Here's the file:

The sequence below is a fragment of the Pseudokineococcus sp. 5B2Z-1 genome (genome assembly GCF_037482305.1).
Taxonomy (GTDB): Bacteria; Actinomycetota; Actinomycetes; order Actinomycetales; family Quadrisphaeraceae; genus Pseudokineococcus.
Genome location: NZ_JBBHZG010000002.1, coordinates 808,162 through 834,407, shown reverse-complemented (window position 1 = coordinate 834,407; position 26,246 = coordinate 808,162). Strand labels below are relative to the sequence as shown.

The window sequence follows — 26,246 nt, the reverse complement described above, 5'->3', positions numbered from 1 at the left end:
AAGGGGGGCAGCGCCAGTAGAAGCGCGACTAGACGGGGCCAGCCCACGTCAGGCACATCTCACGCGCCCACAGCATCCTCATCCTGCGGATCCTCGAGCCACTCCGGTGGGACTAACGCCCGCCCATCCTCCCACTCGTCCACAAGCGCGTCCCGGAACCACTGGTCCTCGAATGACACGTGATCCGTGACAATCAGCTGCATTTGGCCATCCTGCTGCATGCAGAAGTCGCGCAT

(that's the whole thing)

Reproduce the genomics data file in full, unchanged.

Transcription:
The sequence below is a fragment of the Pseudokineococcus sp. 5B2Z-1 genome (genome assembly GCF_037482305.1).
Taxonomy (GTDB): Bacteria; Actinomycetota; Actinomycetes; order Actinomycetales; family Quadrisphaeraceae; genus Pseudokineococcus.
Genome location: NZ_JBBHZG010000002.1, coordinates 808,162 through 834,407, shown reverse-complemented (window position 1 = coordinate 834,407; position 26,246 = coordinate 808,162). Strand labels below are relative to the sequence as shown.

The window sequence follows — 26,246 nt, the reverse complement described above, 5'->3', positions numbered from 1 at the left end:
AAGGGGGGCAGCGCCAGTAGAAGCGCGACTAGACGGGGCCAGCCCACGTCAGGCACATCTCACGCGCCCACAGCATCCTCATCCTGCGGATCCTCGAGCCACTCCGGTGGGACTAACGCCCGCCCATCCTCCCACTCGTCCACAAGCGCGTCCCGGAACCACTGGTCCTCGAATGACACGTGATCCGTGACAATCAGCTGCATTTGGCCATCCTGCTGCATGCAGAAGTCGCGCAT